Dr. Sanjiv Agarwal

Very soon, companies in India shall be governed by a new piece of legislation to be known as Companies Act, 2013 which shall replace the longest legislation of the country, the Companies Act, 1956 which is now over 56 years old.

The Lok Sabha passed the same last week on 18th December, 2012. However, it could not be passed in Rajya Sabha as it was adjourned.

The new law primarily aims to strengthen the corporate governance in companies and provides for tougher norms for companies and their auditors. The law will be investor friendly and make companies more concerned towards societal needs.

New Company Law

  • Goods corporate governance
  • promotes sustainable growth
  • makes companies socially responsible
  • encourage voluntary social welfare
  • workmen friendly
  • ceiling on auditors to audit  maximum 20 companies
  • auditors not to render allied services
  • auditors criminal liability
  • compulsory rotation of auditors
  • stricter anti –corporate fraud norms
  • any one person can form company
  • private company to have upto 200 member (presently 50)
  • uniform financial year
  • voting by postal ballots

 The new company law is organized in 29 chapters, 470 clauses and 7 schedules as against over 658 clauses and 15 schedules earlier.

The new law makes it mandatory for companies that have reported profits of Rs. 5 crores or more in previous three years to spend atleast 2 percent of their average net profit on social responsibilities related activities. Non compliance in such as case would attract penalties. There is a good news for employees too. Companies desirous of winding up their operations will have to pay two year’s salary to employees as compensation.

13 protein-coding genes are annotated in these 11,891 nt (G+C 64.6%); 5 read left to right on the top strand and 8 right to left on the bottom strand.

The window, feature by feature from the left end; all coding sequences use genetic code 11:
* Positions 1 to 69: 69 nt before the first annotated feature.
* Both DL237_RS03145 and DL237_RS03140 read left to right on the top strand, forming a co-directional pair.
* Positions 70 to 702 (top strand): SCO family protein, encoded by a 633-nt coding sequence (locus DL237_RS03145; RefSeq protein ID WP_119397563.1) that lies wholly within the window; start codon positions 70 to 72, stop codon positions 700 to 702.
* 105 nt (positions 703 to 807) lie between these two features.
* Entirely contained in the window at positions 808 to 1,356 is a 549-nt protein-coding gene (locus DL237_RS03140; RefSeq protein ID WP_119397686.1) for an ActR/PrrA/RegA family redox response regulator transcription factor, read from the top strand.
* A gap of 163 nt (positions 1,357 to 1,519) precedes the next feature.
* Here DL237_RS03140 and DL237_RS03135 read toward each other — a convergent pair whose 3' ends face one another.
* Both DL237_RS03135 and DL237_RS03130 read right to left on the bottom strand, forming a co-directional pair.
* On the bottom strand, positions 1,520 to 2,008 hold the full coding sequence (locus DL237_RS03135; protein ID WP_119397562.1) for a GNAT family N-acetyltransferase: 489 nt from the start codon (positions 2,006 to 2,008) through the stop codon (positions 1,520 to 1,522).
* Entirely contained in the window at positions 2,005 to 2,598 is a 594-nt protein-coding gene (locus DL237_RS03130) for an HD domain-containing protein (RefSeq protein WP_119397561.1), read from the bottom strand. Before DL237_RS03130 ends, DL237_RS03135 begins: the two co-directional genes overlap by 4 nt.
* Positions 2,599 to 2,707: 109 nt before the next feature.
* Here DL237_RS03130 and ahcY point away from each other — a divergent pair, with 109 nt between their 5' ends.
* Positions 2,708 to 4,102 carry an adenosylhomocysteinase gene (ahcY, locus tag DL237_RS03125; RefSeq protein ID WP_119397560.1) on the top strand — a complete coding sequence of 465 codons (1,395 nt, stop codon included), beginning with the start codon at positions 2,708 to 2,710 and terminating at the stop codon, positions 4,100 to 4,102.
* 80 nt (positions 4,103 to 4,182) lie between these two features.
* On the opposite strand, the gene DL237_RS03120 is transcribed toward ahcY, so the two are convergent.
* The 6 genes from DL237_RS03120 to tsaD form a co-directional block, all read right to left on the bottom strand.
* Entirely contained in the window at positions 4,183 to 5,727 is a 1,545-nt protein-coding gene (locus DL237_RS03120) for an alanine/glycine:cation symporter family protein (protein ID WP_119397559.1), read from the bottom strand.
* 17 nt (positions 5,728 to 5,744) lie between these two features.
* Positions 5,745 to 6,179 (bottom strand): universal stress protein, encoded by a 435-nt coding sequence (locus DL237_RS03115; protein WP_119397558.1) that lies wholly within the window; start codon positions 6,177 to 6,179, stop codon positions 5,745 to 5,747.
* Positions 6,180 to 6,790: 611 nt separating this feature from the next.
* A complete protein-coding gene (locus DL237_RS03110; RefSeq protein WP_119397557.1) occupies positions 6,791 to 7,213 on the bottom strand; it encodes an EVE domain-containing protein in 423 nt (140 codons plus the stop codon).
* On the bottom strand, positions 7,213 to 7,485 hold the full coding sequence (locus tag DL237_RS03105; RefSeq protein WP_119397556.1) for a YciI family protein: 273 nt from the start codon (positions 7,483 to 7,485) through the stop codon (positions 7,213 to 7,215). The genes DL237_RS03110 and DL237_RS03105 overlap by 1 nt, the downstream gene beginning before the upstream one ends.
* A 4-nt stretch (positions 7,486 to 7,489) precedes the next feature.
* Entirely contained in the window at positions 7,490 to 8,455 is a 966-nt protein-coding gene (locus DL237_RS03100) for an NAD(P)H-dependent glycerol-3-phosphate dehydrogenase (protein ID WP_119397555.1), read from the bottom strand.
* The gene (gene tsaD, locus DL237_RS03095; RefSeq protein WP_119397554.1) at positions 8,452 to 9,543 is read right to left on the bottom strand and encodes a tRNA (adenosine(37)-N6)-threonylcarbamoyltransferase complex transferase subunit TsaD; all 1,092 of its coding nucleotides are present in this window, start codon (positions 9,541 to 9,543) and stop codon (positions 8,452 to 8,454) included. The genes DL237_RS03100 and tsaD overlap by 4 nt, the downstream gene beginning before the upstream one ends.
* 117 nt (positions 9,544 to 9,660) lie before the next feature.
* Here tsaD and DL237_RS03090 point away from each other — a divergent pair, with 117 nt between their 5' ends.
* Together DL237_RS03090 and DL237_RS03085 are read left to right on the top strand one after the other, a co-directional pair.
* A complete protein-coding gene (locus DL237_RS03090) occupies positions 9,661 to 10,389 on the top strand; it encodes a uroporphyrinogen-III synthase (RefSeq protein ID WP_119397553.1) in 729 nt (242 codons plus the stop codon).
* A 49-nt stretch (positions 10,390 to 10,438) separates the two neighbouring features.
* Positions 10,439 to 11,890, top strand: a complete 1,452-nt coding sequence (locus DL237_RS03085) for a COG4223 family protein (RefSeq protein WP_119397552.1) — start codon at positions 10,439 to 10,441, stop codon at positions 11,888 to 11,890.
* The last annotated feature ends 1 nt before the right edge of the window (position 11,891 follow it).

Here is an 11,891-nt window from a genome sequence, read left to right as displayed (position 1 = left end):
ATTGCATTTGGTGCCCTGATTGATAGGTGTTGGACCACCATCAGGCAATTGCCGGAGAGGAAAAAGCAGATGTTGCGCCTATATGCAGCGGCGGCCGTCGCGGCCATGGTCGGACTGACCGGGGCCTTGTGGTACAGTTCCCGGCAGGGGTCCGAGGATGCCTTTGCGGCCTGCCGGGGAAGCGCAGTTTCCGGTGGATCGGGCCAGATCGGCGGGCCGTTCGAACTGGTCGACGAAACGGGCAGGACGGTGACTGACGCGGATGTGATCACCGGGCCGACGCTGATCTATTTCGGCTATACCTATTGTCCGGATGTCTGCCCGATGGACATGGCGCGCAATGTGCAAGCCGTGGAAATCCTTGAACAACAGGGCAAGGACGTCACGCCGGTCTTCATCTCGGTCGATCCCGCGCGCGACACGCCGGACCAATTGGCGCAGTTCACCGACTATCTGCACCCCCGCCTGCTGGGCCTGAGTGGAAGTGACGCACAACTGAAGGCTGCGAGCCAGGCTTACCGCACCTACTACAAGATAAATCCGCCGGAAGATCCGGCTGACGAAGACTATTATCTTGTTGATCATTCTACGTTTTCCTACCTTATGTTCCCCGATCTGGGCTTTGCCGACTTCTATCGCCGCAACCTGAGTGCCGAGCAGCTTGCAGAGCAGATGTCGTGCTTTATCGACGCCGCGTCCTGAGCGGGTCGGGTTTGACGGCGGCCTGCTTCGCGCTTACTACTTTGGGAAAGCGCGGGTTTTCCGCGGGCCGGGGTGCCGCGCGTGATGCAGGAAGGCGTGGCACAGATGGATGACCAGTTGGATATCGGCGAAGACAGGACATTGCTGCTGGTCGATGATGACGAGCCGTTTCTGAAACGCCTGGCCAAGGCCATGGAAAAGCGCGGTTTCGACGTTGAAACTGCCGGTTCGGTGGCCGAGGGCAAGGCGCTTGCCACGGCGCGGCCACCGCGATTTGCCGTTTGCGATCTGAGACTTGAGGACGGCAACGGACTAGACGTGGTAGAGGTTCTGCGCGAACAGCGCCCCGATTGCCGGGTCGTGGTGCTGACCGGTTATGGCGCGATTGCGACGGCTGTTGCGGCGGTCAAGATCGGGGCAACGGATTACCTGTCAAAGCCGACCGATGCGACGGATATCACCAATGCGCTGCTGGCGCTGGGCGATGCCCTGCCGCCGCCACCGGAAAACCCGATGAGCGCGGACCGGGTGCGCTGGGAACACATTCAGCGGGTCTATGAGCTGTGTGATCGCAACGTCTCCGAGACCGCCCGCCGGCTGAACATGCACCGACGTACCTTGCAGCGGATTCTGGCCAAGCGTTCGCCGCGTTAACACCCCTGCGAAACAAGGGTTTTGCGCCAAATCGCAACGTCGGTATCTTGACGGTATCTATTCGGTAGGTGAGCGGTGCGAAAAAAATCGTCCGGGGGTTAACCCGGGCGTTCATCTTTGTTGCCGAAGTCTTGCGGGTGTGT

The law caps the maximum number of companies a chartered accountant can audit at 20. Further, rotation of audit partner and audit firm will become mandatory after 5 and 10 years respectively. Auditors will not be able to provide certain other services to the company where they are auditors. Auditors would also be liable for criminal liabilities.

In future, learning from Satyam fraud case, serious frauds investigation office (SFIO) will have more teeth to investigate and tackle corporate frauds.

The law in ultimate analysis is a modern law to meet changing business environment domestically as well as globally and is futuristic. It would also ensure shareholder’s democracy and make corporates more accountable and responsible.

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January 2021